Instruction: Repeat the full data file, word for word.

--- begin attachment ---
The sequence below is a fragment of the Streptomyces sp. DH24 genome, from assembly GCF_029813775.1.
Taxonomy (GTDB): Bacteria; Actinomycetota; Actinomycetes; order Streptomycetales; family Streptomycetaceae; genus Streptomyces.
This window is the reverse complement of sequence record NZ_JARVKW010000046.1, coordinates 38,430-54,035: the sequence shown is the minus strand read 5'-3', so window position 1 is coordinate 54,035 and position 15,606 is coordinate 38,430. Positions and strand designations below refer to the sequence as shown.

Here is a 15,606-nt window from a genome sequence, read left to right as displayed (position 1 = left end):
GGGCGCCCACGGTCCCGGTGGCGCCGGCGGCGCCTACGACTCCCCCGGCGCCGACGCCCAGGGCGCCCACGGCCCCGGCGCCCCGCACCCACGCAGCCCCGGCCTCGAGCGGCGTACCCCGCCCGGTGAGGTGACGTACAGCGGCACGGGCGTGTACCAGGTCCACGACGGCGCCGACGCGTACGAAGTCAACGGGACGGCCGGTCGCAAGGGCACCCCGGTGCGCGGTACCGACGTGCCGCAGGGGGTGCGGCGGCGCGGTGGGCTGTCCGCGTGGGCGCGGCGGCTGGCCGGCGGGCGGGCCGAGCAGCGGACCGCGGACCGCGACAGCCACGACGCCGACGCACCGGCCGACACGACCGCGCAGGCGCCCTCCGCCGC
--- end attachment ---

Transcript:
The sequence below is a fragment of the Streptomyces sp. DH24 genome, from assembly GCF_029813775.1.
Taxonomy (GTDB): Bacteria; Actinomycetota; Actinomycetes; order Streptomycetales; family Streptomycetaceae; genus Streptomyces.
This window is the reverse complement of sequence record NZ_JARVKW010000046.1, coordinates 38,430-54,035: the sequence shown is the minus strand read 5'-3', so window position 1 is coordinate 54,035 and position 15,606 is coordinate 38,430. Positions and strand designations below refer to the sequence as shown.

Here is a 15,606-nt window from a genome sequence, read left to right as displayed (position 1 = left end):
GGGCGCCCACGGTCCCGGTGGCGCCGGCGGCGCCTACGACTCCCCCGGCGCCGACGCCCAGGGCGCCCACGGCCCCGGCGCCCCGCACCCACGCAGCCCCGGCCTCGAGCGGCGTACCCCGCCCGGTGAGGTGACGTACAGCGGCACGGGCGTGTACCAGGTCCACGACGGCGCCGACGCGTACGAAGTCAACGGGACGGCCGGTCGCAAGGGCACCCCGGTGCGCGGTACCGACGTGCCGCAGGGGGTGCGGCGGCGCGGTGGGCTGTCCGCGTGGGCGCGGCGGCTGGCCGGCGGGCGGGCCGAGCAGCGGACCGCGGACCGCGACAGCCACGACGCCGACGCACCGGCCGACACGACCGCGCAGGCGCCCTCCGCCGC